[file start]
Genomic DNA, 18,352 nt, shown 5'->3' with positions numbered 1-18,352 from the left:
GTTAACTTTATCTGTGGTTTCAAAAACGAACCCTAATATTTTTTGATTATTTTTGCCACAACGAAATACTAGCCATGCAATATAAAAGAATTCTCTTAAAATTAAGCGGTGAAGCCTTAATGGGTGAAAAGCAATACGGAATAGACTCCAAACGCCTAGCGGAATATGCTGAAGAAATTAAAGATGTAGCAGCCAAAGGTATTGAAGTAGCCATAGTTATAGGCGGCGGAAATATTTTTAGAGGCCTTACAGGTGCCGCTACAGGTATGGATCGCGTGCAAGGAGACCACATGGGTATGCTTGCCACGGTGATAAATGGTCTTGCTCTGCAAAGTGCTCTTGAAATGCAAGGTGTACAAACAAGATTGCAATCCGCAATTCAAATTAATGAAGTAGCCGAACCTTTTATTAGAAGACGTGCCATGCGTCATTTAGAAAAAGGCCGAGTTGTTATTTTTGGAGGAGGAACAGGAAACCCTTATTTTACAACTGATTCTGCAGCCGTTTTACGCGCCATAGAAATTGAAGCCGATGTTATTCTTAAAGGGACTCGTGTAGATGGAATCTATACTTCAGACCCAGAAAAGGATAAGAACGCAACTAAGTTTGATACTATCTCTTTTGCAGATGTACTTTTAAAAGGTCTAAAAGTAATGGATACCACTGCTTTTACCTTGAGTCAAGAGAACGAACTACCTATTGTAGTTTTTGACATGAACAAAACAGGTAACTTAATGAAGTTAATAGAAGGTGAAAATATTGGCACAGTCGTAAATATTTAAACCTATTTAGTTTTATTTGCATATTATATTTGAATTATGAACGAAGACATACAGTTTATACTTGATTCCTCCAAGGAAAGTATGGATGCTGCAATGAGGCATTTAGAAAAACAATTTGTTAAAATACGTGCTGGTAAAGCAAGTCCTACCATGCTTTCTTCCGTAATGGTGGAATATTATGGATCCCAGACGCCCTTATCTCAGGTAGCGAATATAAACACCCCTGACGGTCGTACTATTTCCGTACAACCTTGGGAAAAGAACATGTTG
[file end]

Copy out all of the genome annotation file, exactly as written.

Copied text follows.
Genomic DNA, 18,352 nt, shown 5'->3' with positions numbered 1-18,352 from the left:
GTTAACTTTATCTGTGGTTTCAAAAACGAACCCTAATATTTTTTGATTATTTTTGCCACAACGAAATACTAGCCATGCAATATAAAAGAATTCTCTTAAAATTAAGCGGTGAAGCCTTAATGGGTGAAAAGCAATACGGAATAGACTCCAAACGCCTAGCGGAATATGCTGAAGAAATTAAAGATGTAGCAGCCAAAGGTATTGAAGTAGCCATAGTTATAGGCGGCGGAAATATTTTTAGAGGCCTTACAGGTGCCGCTACAGGTATGGATCGCGTGCAAGGAGACCACATGGGTATGCTTGCCACGGTGATAAATGGTCTTGCTCTGCAAAGTGCTCTTGAAATGCAAGGTGTACAAACAAGATTGCAATCCGCAATTCAAATTAATGAAGTAGCCGAACCTTTTATTAGAAGACGTGCCATGCGTCATTTAGAAAAAGGCCGAGTTGTTATTTTTGGAGGAGGAACAGGAAACCCTTATTTTACAACTGATTCTGCAGCCGTTTTACGCGCCATAGAAATTGAAGCCGATGTTATTCTTAAAGGGACTCGTGTAGATGGAATCTATACTTCAGACCCAGAAAAGGATAAGAACGCAACTAAGTTTGATACTATCTCTTTTGCAGATGTACTTTTAAAAGGTCTAAAAGTAATGGATACCACTGCTTTTACCTTGAGTCAAGAGAACGAACTACCTATTGTAGTTTTTGACATGAACAAAACAGGTAACTTAATGAAGTTAATAGAAGGTGAAAATATTGGCACAGTCGTAAATATTTAAACCTATTTAGTTTTATTTGCATATTATATTTGAATTATGAACGAAGACATACAGTTTATACTTGATTCCTCCAAGGAAAGTATGGATGCTGCAATGAGGCATTTAGAAAAACAATTTGTTAAAATACGTGCTGGTAAAGCAAGTCCTACCATGCTTTCTTCCGTAATGGTGGAATATTATGGATCCCAGACGCCCTTATCTCAGGTAGCGAATATAAACACCCCTGACGGTCGTACTATTTCCGTACAACCTTGGGAAAAGAACATGTTG